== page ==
The pre-dinner drink in Italy is one of my favorite diversions. I’m usually tired from a full day of activities—whether hiking or visiting art museums—and having one of the many typical Italian drinks at a quiet table allows me to reflect on all I’ve done. My father once said, “When traveling, your mind is three days behind your body.” I’ve found that this is often the case, but that an hour-long rest at a relaxed café can help the mind catch up with the body. Fortunately, Italy’s selection of pre-dinner drinks, known as aperitivi in Italian, while short, does offer unique cordials designed to restore the senses.
Italians never drink without food nearby, and the price of one pre-dinner drink may include a large buffet. Click here for more on Italy’s aperitivo tradition. One of the first pre-dinner drinks that I stumbled across is still my favorite: White Vermouth. While it is low on alcohol content, this mildly sweet vermouth, when served over ice with a fresh slice of lemon, is silky, simple, and powerfully refreshing. Unlike the more common red and dry vermouths that we usually find in the United States, white vermouth has a soft, smooth flavor when sipped alone. It is a little lemony with a hint of vanilla, and when served on a hot day, it hits the spot like nothing else.
You’ll often find Italians drinking this next drink with breakfast, but I find it better suited for dinner: Campari and Soda. Campari is a bitters, known as amaro in Italian, which means that it is a liquor distilled from bitter herbs, aromatic plants, and fruit. While many bitters are dark in flavor and high in alcohol, making them great for post-dinner drinks, Campari is light and playful. Bitters are known for stimulating the appetite too. A Campari with soda is bubbly, bright red, and always served with a juicy slice of orange.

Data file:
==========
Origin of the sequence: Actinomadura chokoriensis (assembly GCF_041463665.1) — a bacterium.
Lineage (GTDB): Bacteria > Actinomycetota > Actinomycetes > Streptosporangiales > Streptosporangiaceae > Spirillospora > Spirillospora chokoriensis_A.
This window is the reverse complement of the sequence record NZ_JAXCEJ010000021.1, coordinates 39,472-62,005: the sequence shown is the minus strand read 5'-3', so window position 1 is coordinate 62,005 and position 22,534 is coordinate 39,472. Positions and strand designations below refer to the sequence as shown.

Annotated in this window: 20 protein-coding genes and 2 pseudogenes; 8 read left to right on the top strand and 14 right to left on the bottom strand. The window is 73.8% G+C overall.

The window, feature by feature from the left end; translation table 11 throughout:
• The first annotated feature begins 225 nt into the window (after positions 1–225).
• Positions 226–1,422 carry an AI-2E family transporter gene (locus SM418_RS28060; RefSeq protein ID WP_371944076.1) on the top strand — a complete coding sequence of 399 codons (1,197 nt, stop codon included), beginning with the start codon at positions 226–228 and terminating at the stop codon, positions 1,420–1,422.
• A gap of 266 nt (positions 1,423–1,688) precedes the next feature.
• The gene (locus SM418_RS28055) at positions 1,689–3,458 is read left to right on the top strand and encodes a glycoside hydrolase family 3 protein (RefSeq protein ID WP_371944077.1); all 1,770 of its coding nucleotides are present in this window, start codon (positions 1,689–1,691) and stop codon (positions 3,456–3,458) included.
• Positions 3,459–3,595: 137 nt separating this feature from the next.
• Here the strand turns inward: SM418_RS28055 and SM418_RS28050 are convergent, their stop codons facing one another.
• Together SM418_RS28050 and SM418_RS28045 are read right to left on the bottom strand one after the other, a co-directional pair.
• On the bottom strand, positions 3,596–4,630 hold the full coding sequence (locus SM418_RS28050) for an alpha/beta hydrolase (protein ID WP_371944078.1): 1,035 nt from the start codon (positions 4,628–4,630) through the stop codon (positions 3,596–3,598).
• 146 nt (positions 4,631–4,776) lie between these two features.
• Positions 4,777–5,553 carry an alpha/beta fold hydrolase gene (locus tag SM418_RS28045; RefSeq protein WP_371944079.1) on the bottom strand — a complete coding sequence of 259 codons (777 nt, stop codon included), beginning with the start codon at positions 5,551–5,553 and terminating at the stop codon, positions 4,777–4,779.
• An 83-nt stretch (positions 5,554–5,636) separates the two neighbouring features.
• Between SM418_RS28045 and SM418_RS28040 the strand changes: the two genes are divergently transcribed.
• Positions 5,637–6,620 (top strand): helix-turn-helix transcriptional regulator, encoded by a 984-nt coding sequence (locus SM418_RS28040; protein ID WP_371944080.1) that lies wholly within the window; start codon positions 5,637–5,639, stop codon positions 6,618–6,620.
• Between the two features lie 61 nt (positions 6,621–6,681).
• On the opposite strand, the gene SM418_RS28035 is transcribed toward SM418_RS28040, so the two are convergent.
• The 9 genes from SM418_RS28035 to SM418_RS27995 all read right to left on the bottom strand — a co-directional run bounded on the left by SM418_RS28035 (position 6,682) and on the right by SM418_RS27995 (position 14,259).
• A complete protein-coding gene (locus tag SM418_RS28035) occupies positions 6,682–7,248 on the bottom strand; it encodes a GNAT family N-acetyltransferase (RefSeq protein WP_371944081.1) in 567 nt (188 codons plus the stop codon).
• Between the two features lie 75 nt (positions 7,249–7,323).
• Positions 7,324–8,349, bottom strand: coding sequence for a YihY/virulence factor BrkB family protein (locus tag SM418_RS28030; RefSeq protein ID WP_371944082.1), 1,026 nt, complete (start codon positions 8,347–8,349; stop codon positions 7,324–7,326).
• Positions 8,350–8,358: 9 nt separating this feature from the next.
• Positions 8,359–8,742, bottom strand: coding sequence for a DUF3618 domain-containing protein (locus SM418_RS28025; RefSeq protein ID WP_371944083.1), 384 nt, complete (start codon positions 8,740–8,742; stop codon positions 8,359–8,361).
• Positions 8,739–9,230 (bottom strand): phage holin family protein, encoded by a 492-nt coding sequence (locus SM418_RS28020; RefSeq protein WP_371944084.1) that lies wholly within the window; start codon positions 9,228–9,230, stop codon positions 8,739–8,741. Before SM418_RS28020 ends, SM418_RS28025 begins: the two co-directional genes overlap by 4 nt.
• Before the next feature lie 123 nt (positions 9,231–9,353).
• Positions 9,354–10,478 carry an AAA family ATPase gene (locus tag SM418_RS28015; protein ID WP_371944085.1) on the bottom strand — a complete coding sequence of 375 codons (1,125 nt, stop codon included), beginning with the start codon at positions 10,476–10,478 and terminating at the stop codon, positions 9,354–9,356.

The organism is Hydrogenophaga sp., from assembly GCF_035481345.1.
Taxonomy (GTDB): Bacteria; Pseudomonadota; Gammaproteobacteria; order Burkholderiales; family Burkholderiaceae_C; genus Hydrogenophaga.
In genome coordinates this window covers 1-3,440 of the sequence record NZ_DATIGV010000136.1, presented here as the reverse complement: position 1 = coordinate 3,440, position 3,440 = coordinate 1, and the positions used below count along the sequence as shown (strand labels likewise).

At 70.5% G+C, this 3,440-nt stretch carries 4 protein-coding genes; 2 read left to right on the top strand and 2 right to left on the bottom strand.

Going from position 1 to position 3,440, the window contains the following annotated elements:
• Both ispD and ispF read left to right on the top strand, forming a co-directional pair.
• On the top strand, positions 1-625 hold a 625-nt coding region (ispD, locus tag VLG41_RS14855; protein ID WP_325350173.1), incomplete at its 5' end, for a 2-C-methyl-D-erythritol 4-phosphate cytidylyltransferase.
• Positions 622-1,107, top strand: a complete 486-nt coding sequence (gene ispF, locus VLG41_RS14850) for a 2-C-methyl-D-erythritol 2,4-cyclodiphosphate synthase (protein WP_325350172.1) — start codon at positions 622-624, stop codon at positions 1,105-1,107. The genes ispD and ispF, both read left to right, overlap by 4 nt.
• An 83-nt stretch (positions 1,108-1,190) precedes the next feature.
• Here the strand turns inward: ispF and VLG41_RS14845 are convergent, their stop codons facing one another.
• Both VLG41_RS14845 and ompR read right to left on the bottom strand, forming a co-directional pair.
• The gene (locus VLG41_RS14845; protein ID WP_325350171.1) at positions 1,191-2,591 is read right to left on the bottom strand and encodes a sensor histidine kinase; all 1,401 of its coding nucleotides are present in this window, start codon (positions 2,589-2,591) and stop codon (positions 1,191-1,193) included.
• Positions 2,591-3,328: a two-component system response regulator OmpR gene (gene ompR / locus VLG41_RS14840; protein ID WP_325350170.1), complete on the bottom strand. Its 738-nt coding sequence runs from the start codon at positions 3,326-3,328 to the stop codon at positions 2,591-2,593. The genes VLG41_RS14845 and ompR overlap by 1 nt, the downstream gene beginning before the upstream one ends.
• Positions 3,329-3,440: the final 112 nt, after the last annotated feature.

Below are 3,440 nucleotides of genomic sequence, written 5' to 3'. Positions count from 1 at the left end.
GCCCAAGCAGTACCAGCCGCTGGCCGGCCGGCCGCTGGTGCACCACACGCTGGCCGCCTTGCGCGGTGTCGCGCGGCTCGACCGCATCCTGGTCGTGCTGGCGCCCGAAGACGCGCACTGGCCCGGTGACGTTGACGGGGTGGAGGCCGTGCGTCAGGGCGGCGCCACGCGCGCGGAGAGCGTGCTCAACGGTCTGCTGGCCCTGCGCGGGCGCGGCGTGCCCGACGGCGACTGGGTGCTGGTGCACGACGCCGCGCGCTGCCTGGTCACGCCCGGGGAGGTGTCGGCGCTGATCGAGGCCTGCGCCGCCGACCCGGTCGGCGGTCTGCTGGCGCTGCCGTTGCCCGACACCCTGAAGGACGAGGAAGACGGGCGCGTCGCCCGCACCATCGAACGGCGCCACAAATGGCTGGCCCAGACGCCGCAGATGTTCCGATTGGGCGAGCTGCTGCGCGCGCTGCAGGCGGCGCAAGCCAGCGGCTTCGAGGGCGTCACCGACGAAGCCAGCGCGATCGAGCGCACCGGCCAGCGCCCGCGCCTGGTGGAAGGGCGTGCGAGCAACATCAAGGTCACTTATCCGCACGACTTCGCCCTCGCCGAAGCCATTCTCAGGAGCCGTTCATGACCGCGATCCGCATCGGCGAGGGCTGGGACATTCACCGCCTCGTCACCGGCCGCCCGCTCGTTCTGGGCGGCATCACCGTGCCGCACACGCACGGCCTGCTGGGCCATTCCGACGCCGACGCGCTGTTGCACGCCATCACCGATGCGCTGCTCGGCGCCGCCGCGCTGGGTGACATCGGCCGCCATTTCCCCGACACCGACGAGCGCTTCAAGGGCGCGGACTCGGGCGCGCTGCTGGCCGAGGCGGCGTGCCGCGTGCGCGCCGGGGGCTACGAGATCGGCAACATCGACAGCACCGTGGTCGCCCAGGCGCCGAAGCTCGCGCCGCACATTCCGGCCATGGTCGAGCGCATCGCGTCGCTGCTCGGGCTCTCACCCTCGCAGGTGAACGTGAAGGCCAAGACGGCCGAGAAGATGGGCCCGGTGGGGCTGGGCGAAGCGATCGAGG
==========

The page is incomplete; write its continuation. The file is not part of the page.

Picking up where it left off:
Perhaps the most famous Italian mixed drink is the Negroni. The main components are gin, sweet vermouth, and Campari, to which a slice of orange is added. If you are looking for something powerful, a Negroni is the way to go. A playful alternative to the strong Negroni is the Negroni Sbagliato, which literally means the Negroni mistake, in which Prosecco is substituted for gin. The drink was invented in Milan, when a novice bartender made the mistaken substitution.
Prosecco is a light, bubbly white wine, and is itself an optimal pre-dinner drink. It is usually dry and, at its best, filled with flavors of peach or caramel. Often referred to as a pick me up because of it’s spirit-raising ability, Prosecco wines have recently been awarded a higher position in Italy’s government controlled standards listing. Most wine-industry specialists are predicting a rise in price, so enjoy it now while it’s still relatively cheap.
Written by Mattie Bamman for EuropeUpClose.com